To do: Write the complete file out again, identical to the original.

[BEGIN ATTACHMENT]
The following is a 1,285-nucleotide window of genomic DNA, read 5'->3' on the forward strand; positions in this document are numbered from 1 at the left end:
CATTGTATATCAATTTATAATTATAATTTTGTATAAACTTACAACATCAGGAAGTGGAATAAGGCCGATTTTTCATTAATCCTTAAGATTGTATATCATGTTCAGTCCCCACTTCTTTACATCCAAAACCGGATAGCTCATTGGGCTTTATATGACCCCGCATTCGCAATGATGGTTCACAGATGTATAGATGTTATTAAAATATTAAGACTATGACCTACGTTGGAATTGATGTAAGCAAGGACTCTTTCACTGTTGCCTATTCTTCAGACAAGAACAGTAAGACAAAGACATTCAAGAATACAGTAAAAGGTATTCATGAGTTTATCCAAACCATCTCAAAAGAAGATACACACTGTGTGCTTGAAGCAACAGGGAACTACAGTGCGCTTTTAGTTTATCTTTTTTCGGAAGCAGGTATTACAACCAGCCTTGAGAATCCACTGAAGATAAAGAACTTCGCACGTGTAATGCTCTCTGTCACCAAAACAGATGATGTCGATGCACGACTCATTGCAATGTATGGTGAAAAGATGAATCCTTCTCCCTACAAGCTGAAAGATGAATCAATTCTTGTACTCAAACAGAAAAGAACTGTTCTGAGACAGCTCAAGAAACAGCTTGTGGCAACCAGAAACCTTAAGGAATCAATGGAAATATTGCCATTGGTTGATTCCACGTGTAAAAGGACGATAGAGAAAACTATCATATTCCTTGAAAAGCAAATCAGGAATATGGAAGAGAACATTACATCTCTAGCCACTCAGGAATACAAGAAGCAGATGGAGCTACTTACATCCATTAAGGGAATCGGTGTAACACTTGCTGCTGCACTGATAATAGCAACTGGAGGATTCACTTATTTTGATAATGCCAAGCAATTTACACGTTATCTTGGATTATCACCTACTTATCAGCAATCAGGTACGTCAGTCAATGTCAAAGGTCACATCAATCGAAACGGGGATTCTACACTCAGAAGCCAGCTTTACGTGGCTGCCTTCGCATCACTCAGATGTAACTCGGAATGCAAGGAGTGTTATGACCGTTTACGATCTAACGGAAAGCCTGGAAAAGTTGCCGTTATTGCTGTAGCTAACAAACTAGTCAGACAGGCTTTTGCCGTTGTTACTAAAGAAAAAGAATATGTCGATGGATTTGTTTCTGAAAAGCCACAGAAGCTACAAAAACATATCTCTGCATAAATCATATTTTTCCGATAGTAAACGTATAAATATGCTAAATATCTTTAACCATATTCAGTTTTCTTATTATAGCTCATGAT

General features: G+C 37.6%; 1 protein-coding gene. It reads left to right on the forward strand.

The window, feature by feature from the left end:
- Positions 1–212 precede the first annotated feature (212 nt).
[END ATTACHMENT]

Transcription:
The following is a 1,285-nucleotide window of genomic DNA, read 5'->3' on the forward strand; positions in this document are numbered from 1 at the left end:
CATTGTATATCAATTTATAATTATAATTTTGTATAAACTTACAACATCAGGAAGTGGAATAAGGCCGATTTTTCATTAATCCTTAAGATTGTATATCATGTTCAGTCCCCACTTCTTTACATCCAAAACCGGATAGCTCATTGGGCTTTATATGACCCCGCATTCGCAATGATGGTTCACAGATGTATAGATGTTATTAAAATATTAAGACTATGACCTACGTTGGAATTGATGTAAGCAAGGACTCTTTCACTGTTGCCTATTCTTCAGACAAGAACAGTAAGACAAAGACATTCAAGAATACAGTAAAAGGTATTCATGAGTTTATCCAAACCATCTCAAAAGAAGATACACACTGTGTGCTTGAAGCAACAGGGAACTACAGTGCGCTTTTAGTTTATCTTTTTTCGGAAGCAGGTATTACAACCAGCCTTGAGAATCCACTGAAGATAAAGAACTTCGCACGTGTAATGCTCTCTGTCACCAAAACAGATGATGTCGATGCACGACTCATTGCAATGTATGGTGAAAAGATGAATCCTTCTCCCTACAAGCTGAAAGATGAATCAATTCTTGTACTCAAACAGAAAAGAACTGTTCTGAGACAGCTCAAGAAACAGCTTGTGGCAACCAGAAACCTTAAGGAATCAATGGAAATATTGCCATTGGTTGATTCCACGTGTAAAAGGACGATAGAGAAAACTATCATATTCCTTGAAAAGCAAATCAGGAATATGGAAGAGAACATTACATCTCTAGCCACTCAGGAATACAAGAAGCAGATGGAGCTACTTACATCCATTAAGGGAATCGGTGTAACACTTGCTGCTGCACTGATAATAGCAACTGGAGGATTCACTTATTTTGATAATGCCAAGCAATTTACACGTTATCTTGGATTATCACCTACTTATCAGCAATCAGGTACGTCAGTCAATGTCAAAGGTCACATCAATCGAAACGGGGATTCTACACTCAGAAGCCAGCTTTACGTGGCTGCCTTCGCATCACTCAGATGTAACTCGGAATGCAAGGAGTGTTATGACCGTTTACGATCTAACGGAAAGCCTGGAAAAGTTGCCGTTATTGCTGTAGCTAACAAACTAGTCAGACAGGCTTTTGCCGTTGTTACTAAAGAAAAAGAATATGTCGATGGATTTGTTTCTGAAAAGCCACAGAAGCTACAAAAACATATCTCTGCATAAATCATATTTTTCCGATAGTAAACGTATAAATATGCTAAATATCTTTAACCATATTCAGTTTTCTTATTATAGCTCATGAT

General features: G+C 37.6%; 1 protein-coding gene. It reads left to right on the forward strand.

The window, feature by feature from the left end:
- Positions 1–212 precede the first annotated feature (212 nt).